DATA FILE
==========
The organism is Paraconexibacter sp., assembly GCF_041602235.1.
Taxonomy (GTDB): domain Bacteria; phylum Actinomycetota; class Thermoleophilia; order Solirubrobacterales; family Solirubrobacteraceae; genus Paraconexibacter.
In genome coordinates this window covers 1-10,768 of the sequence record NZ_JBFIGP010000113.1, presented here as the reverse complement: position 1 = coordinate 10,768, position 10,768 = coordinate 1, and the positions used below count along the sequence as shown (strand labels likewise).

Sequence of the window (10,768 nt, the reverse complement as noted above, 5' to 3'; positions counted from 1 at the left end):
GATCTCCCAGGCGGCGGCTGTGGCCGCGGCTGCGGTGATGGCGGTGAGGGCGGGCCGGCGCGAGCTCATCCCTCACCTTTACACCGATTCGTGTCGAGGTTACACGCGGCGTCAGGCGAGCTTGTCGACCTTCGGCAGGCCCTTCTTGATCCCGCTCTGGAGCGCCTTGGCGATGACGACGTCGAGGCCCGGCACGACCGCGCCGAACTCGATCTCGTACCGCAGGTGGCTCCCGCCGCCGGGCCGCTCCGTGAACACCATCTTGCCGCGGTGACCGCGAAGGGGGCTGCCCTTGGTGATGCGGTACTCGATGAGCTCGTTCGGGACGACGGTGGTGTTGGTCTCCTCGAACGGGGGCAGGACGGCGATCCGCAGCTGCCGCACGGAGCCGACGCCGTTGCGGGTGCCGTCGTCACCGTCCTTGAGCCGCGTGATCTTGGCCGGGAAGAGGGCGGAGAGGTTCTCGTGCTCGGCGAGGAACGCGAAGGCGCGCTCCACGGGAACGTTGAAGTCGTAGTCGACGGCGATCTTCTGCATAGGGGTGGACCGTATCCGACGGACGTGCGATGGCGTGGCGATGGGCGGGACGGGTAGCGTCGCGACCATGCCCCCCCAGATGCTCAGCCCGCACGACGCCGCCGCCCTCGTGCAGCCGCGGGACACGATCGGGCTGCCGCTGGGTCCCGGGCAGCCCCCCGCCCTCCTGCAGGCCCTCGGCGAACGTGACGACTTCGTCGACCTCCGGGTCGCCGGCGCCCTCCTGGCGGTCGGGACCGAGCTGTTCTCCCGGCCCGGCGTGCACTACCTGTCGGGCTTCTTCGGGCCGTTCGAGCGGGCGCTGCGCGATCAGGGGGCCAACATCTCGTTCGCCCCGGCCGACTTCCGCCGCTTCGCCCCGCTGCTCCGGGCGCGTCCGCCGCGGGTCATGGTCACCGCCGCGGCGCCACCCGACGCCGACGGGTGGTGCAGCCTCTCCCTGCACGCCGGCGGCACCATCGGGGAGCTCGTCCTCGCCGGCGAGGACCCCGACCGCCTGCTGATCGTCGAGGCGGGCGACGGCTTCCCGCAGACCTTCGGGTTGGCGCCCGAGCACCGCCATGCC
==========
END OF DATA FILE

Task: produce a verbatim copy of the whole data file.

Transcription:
The organism is Paraconexibacter sp., assembly GCF_041602235.1.
Taxonomy (GTDB): domain Bacteria; phylum Actinomycetota; class Thermoleophilia; order Solirubrobacterales; family Solirubrobacteraceae; genus Paraconexibacter.
In genome coordinates this window covers 1-10,768 of the sequence record NZ_JBFIGP010000113.1, presented here as the reverse complement: position 1 = coordinate 10,768, position 10,768 = coordinate 1, and the positions used below count along the sequence as shown (strand labels likewise).

Sequence of the window (10,768 nt, the reverse complement as noted above, 5' to 3'; positions counted from 1 at the left end):
GATCTCCCAGGCGGCGGCTGTGGCCGCGGCTGCGGTGATGGCGGTGAGGGCGGGCCGGCGCGAGCTCATCCCTCACCTTTACACCGATTCGTGTCGAGGTTACACGCGGCGTCAGGCGAGCTTGTCGACCTTCGGCAGGCCCTTCTTGATCCCGCTCTGGAGCGCCTTGGCGATGACGACGTCGAGGCCCGGCACGACCGCGCCGAACTCGATCTCGTACCGCAGGTGGCTCCCGCCGCCGGGCCGCTCCGTGAACACCATCTTGCCGCGGTGACCGCGAAGGGGGCTGCCCTTGGTGATGCGGTACTCGATGAGCTCGTTCGGGACGACGGTGGTGTTGGTCTCCTCGAACGGGGGCAGGACGGCGATCCGCAGCTGCCGCACGGAGCCGACGCCGTTGCGGGTGCCGTCGTCACCGTCCTTGAGCCGCGTGATCTTGGCCGGGAAGAGGGCGGAGAGGTTCTCGTGCTCGGCGAGGAACGCGAAGGCGCGCTCCACGGGAACGTTGAAGTCGTAGTCGACGGCGATCTTCTGCATAGGGGTGGACCGTATCCGACGGACGTGCGATGGCGTGGCGATGGGCGGGACGGGTAGCGTCGCGACCATGCCCCCCCAGATGCTCAGCCCGCACGACGCCGCCGCCCTCGTGCAGCCGCGGGACACGATCGGGCTGCCGCTGGGTCCCGGGCAGCCCCCCGCCCTCCTGCAGGCCCTCGGCGAACGTGACGACTTCGTCGACCTCCGGGTCGCCGGCGCCCTCCTGGCGGTCGGGACCGAGCTGTTCTCCCGGCCCGGCGTGCACTACCTGTCGGGCTTCTTCGGGCCGTTCGAGCGGGCGCTGCGCGATCAGGGGGCCAACATCTCGTTCGCCCCGGCCGACTTCCGCCGCTTCGCCCCGCTGCTCCGGGCGCGTCCGCCGCGGGTCATGGTCACCGCCGCGGCGCCACCCGACGCCGACGGGTGGTGCAGCCTCTCCCTGCACGCCGGCGGCACCATCGGGGAGCTCGTCCTCGCCGGCGAGGACCCCGACCGCCTGCTGATCGTCGAGGCGGGCGACGGCTTCCCGCAGACCTTCGGGTTGGCGCCCGAGCACCGCCATGCC